For almost half a year, it was a rivalry that could never happen. World No. 1 genius against the greatest player of all time.
Then, like a river breaking a dam, summer brought confrontation every month; On clay, then grass, then on hard courts. A wonderful and versatile gift from the tennis gods. One of them, an epic five-set duel that lasted nearly five hours, took place on the biggest stage in the game and transcended the sport, the hype spreading across oceans as the drama mounted, and the audience filled with people who rarely watch a television show. Tennis match while keeping their eyes open on the screen.
It was therefore fitting that there would be a final meeting this season between the King and the Crown Prince, in a final tournament in which only the best of the best were allowed, on another surface, an indoor hard court. The way this year has gone, it is also fitting that Novak Djokovic, 36, the world number one, heads into 2024 with a clear advantage over Carlos Alcaraz, 20, who is desperate to replace him.
Djokovic broke Alcaraz three times, but more importantly, he broke his morale, sending the usually lively talent to a racket toss and a discussion session with his coach.
“He brings out the best in me,” Djokovic said, likening the challenge Alcaraz faces to his battles with Rafael Nadal and Roger Federer. “He makes me prepare for the match as best as I can, and that’s where I would compare myself to Federer and Nadal. I had to step up every time at my peak to beat them.
Playing in a fast, climate-controlled environment that almost always seems to bring out the best in him, Djokovic deftly and skillfully worked his way to a convincing straight-sets win, dismantling his emerging rival in a kind of slugfest 6-3. 6-2 in the ATP Finals – virtually ensuring that the irresistible narrative of this tale, the chase of Alcaraz, will survive into 2024.
“I want to beat this guy. I want to be the best in history,” said a distraught Alcaraz after the loss. “What he does is unbelievable, he breaks records and wins every tournament he enters. This is madness.”
The most memorable rivalries have the power to describe a small era of the sport and the grappling styles of the day, evoking the tennis zeitgeist with two words and a hyphen: Evert-Navratilova; Sampras Agassi; Federer Nadal. They can take several years to mature and reach their ideal status, attracting the new eyeballs that are the lifeblood of any sport along the way.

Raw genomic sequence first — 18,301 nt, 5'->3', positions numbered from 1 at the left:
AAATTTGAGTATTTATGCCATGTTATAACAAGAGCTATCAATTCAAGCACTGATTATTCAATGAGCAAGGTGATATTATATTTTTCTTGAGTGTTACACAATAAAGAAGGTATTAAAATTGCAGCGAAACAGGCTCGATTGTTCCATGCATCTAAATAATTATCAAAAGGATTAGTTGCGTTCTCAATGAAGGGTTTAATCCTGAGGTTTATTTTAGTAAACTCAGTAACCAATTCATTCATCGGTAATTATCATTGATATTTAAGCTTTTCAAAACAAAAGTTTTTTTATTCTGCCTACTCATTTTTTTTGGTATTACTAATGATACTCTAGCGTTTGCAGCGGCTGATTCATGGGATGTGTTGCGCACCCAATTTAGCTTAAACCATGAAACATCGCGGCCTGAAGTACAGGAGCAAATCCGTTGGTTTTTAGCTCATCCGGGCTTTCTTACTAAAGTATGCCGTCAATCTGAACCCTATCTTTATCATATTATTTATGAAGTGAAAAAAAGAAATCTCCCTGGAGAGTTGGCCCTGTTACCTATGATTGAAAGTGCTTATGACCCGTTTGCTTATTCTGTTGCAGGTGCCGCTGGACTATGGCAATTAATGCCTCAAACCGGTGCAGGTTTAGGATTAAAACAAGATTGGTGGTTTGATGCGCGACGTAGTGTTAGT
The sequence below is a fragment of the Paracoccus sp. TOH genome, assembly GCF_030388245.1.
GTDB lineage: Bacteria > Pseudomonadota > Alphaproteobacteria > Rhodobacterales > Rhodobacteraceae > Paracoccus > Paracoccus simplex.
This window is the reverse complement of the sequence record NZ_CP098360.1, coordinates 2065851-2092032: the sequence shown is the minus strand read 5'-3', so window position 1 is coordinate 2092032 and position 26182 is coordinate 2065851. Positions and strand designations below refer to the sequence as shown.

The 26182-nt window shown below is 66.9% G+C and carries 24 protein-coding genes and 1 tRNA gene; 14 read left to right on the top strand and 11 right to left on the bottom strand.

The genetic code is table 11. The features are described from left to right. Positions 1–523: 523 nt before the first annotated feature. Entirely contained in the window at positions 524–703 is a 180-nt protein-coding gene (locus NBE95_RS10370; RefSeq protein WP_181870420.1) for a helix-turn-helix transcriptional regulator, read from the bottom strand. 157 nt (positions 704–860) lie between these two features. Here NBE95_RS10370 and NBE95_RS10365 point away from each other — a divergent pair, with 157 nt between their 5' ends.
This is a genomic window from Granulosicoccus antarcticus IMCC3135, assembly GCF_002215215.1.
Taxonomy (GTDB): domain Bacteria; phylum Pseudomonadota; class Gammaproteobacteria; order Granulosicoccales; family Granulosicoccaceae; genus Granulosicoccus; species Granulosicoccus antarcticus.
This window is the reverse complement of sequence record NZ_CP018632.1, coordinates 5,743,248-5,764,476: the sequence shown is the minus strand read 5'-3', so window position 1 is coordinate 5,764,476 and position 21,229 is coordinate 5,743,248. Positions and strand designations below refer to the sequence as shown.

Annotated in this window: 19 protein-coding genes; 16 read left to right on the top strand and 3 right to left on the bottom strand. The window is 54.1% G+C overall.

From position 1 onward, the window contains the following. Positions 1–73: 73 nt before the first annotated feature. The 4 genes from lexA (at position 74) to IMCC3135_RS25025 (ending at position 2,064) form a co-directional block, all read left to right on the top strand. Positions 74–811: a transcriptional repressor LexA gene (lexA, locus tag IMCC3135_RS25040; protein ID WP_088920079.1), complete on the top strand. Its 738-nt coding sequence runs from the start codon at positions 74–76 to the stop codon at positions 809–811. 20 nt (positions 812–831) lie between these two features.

Because of the age difference, Djokovic and Alcaraz will not have the luxury of time. All they have to do now is bring to their intergenerational duels a fast-paced urgency to catch it while it lasts.
They know this as well as anyone, and even train together sometimes, most recently in Paris last month. One rising star, in his best moments, takes the sport to new heights and plays a game no one knows about. The other uses all the fingertip strength and body dexterity of an expert rock climber scaling Half Dome to cling to his grip on the toy that has obsessed him since childhood.
Djokovic, once a young boy who grew up with bombs falling all around him in the war-torn Balkans, now has gray spots in his life. Alcaraz, a prodigy whose father was a professional and whose grandfather built a tennis club, has a jaw and cheeks that still move during adolescence.
Although he has his aggressive moments, Djokovic remains the ultimate tactician and counter-hitter. A finely tuned, albeit high-maintenance, Formula 1 race car. Alcaraz comes into the game from the other pole, learning to blend nuance with his default modes of strength and vitality; The first generation bullet train is still prone to accidents and breakdowns but is capable of breaking speed records.
He grew up with a poster of Roger Federer on his bedroom wall. But last month he admitted there was something of an obsession with Djokovic, a 24-time Grand Slam champion who has reclaimed the No. 1 ranking with his latest relentless tactical assault at the top of the game.
After all these years, and all the superiority he has gained, Djokovic has never been so reckless as to admit that any opponent, let alone one much younger than himself, would take up space in his mind. But it didn’t take a doctorate in psychology to understand the meaning of his words at the French Open earlier this year, where Alcaraz was one win away from his first Grand Slam match.
“This is the match that a lot of people want to see,” he said. “Definitely a guy to beat here. I’m looking forward to it.”